The muscadine grape, or more specifically, an extract of the muscadine grape of a nutrient that may soon become as household a name as resveratrol, called ellagic acid (also called EA), was part of an intriguing study that had multiple implications when it comes to the metabolism and usage of fat in the human body. The study was done on mice, as most studies are before they are tested on humans, since they have similar metabolic processes to us.
These studies are so far demonstrating that EA may benefit not only your overall cell health due its potent antioxidant and anti-inflammatory properties, but it may also have exciting implications for fat loss, weight maintenance and the overall metabolism and regulation of fat accumulation.
How does ellagic acid affect fat cells and their excess production and storage?
In the study with mice, they received the equivalent of about one and a half cups of muscadine grapes, which are high in ellagic acid, and another group of mice were not. It is important to note that muscadine grapes are the only type of grape with this nutrient, however some oak aged wines also generate this nutrient, and several other foods as listed below, are also rich in EA. Both groups of mice in the study were fed a high fat diet.
However, the mice who consumed the ellagic acid rich food in conjunction with a high fat diet, showed not only less fat cell formation and a marked decrease in liver storage (this often results in what’s termed as a “fatty liver” which can be a dangerous condition over time), but also showed much better control over their insulin levels. This seemed to indicate the EA helped in controlling the release and metabolism of simple sugars (all carbs are broken down into these simple sugars).
The logical conclusion of this study is that ellagic acid seemed to have not only an effect on how the mice stored and metabolized the excess fat in their diet, but also on another important component of overall health and weight maintenance, which is the efficient control of blood glucose levels. Further adding to the effect EA has on fat cells and fat storage, another study, based on human biological models translated from the findings in mice, provided evidence that ellagic acid actually suppresses the formation and growth of fat cells.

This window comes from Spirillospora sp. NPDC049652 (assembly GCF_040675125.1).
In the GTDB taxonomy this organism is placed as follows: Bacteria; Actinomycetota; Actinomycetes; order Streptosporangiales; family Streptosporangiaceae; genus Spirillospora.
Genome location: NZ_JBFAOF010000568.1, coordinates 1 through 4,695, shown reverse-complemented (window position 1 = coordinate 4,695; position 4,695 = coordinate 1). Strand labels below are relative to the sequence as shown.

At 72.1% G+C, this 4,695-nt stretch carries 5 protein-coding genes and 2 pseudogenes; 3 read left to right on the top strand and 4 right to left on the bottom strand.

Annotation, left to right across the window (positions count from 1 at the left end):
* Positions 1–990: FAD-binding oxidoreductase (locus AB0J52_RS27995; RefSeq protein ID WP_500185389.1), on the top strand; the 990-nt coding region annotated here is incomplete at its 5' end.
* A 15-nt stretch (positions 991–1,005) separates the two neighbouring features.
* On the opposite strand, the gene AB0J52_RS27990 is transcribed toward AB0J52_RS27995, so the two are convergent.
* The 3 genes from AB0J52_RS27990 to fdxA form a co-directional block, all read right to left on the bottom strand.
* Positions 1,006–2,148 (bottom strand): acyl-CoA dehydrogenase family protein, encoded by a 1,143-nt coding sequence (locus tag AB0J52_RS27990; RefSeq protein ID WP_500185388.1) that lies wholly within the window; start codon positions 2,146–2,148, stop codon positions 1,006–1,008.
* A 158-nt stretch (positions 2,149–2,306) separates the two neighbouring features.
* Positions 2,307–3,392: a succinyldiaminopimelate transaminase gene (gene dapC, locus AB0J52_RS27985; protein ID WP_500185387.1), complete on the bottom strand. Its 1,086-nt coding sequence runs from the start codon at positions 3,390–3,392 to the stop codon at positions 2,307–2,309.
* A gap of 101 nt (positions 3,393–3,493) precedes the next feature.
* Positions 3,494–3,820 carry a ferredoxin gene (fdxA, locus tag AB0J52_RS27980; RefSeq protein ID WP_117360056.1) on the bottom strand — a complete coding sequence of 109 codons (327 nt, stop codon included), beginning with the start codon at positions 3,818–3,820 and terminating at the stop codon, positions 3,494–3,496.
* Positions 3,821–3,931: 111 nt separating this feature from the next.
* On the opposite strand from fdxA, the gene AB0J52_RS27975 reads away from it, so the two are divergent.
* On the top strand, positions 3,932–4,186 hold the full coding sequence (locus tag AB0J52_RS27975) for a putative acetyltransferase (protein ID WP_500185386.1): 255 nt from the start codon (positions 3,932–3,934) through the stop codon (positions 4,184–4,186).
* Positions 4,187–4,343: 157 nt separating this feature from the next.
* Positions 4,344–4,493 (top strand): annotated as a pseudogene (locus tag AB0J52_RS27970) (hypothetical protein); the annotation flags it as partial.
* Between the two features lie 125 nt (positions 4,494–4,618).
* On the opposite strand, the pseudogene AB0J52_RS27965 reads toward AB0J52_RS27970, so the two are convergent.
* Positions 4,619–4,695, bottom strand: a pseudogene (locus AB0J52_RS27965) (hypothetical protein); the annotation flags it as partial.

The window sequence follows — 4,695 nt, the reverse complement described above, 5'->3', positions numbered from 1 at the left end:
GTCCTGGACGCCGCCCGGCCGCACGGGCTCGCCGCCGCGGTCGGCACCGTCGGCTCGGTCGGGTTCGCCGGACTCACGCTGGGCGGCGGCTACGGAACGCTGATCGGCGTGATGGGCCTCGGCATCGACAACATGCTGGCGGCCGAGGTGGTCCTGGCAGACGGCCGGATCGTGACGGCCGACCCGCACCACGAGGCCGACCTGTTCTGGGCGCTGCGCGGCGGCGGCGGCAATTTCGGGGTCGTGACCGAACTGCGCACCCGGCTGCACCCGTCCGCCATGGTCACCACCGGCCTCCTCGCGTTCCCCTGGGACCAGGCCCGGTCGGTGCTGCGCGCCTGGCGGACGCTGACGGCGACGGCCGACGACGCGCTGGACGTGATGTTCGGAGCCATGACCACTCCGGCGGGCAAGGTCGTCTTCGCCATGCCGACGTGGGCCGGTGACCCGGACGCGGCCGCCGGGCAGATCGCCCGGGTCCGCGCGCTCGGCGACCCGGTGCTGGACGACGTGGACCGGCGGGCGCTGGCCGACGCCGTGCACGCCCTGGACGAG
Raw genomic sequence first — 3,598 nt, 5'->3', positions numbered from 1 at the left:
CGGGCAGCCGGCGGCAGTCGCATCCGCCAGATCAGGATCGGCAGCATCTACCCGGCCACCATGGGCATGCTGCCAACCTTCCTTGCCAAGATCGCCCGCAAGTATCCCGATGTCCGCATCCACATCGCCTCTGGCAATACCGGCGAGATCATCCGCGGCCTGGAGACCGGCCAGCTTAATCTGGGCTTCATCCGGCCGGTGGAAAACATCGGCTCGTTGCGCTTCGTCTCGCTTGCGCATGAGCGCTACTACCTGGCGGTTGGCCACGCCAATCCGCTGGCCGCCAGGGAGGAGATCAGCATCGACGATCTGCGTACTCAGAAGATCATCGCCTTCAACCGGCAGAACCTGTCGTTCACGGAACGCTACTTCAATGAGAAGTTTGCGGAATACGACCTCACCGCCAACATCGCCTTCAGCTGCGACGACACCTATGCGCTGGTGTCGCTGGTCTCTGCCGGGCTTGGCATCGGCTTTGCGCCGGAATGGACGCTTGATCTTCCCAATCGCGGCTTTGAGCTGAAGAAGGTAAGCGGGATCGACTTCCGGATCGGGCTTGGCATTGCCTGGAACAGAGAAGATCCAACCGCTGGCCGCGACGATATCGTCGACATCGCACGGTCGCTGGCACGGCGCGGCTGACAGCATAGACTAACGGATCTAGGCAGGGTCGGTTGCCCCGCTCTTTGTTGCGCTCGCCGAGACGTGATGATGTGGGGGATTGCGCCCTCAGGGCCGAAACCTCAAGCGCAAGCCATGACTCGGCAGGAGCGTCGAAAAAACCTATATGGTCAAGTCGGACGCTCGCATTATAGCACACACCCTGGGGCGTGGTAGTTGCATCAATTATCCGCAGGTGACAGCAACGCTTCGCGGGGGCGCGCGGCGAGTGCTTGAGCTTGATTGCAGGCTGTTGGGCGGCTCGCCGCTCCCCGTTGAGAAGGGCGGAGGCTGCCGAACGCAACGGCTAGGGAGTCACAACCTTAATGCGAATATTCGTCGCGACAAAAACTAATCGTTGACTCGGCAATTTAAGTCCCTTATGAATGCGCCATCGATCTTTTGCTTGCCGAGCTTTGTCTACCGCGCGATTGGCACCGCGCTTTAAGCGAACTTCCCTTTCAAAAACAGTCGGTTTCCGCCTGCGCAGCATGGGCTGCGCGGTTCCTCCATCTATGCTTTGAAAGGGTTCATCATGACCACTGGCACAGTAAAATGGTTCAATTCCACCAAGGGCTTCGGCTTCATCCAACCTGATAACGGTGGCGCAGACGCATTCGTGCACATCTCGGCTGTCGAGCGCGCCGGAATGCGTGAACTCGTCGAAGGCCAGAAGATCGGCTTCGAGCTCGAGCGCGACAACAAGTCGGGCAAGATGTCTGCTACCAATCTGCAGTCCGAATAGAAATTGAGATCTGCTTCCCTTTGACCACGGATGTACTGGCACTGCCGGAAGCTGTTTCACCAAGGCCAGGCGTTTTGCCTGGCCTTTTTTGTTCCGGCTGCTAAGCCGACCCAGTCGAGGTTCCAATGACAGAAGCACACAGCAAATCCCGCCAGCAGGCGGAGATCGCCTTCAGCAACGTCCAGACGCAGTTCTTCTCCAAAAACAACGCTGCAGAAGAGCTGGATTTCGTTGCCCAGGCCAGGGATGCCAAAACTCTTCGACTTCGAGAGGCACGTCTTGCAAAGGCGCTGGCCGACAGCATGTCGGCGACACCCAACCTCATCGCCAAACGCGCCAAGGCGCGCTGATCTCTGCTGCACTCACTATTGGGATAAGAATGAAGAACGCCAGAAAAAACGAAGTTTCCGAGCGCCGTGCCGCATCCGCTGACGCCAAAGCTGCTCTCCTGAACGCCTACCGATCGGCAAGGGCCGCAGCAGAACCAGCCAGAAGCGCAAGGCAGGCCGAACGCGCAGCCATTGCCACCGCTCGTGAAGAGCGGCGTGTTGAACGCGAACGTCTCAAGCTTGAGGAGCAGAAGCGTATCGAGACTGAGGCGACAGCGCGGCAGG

Since EA seems to have a huge benefit for expedient carbohydrate and fat metabolism, the implications for weight loss and healthy weight maintenance are promising. While those that released the study were careful to avoid coming out and saying EA is a weight loss aid, they did acknowledge that it may help support healthy blood sugar levels, metabolize fat, and prevent it from storing in the liver, as well as provide important antioxidant support to healthy cells.
Ellagic acid protects the skin from photo aging by protecting against UV damage
EA has another interesting effect that may have anti-aging benefits for those concerned with photo aging (damage caused to the skin by UV exposure). One study showed that daily doses of EA helped protect against UV damage, which is one of the biggest factors in making the skin appear older. The supposed mechanism for this protective quality is that it works by blocking the production of enzymes that break down collagen in damaged skin cells.
This may be due also to its effects on blood glucose control, since sugars in the blood are one of the biggest causative agents in the breakdown of collagen. Excess sugars actually make the walls of collagen rigid, instead of soft and pliable, which lends to the creasing, wrinkling and generally crepey appearance of skin as it ages.
It also reduced the effect of inflammation on skin cells by suppressing the effects of a molecule that is involved in inflammatory reactions. The anti-inflammatory effects of EA could have a very positive effect on preventing sun damage since the skin breaks down over time due to constant exposure to free radicals, whether it be from environmental and UV causes, diet or chemicals.
This anti-inflammatory and cell-protective quality also has numerous benefits when it comes to cancer prevention for a number of different types of cancer, including both male and female dominant types of cancers.
Where can you get the highest concentrations of EA?
The top food choice is probably going to be strawberries. Fresh, wild strawberries have the highest levels, followed by raspberries and blackberries. So fire up that smoothie blender! And remember that frozen organic berries may hold even more antioxidants than fresh since they are immediately frozen after being harvested.
Pomegranates also contain EA, but they are not as high in the actual bioavailable form of EA as the berries are. One of my favorite nuts, the walnut, contains some EA as well, and as you most certainly know by now walnuts also contain a whole host of other beneficial nutrients. Red wine made with muscadine grapes, or aged in oak barrels also contains ellagic acid.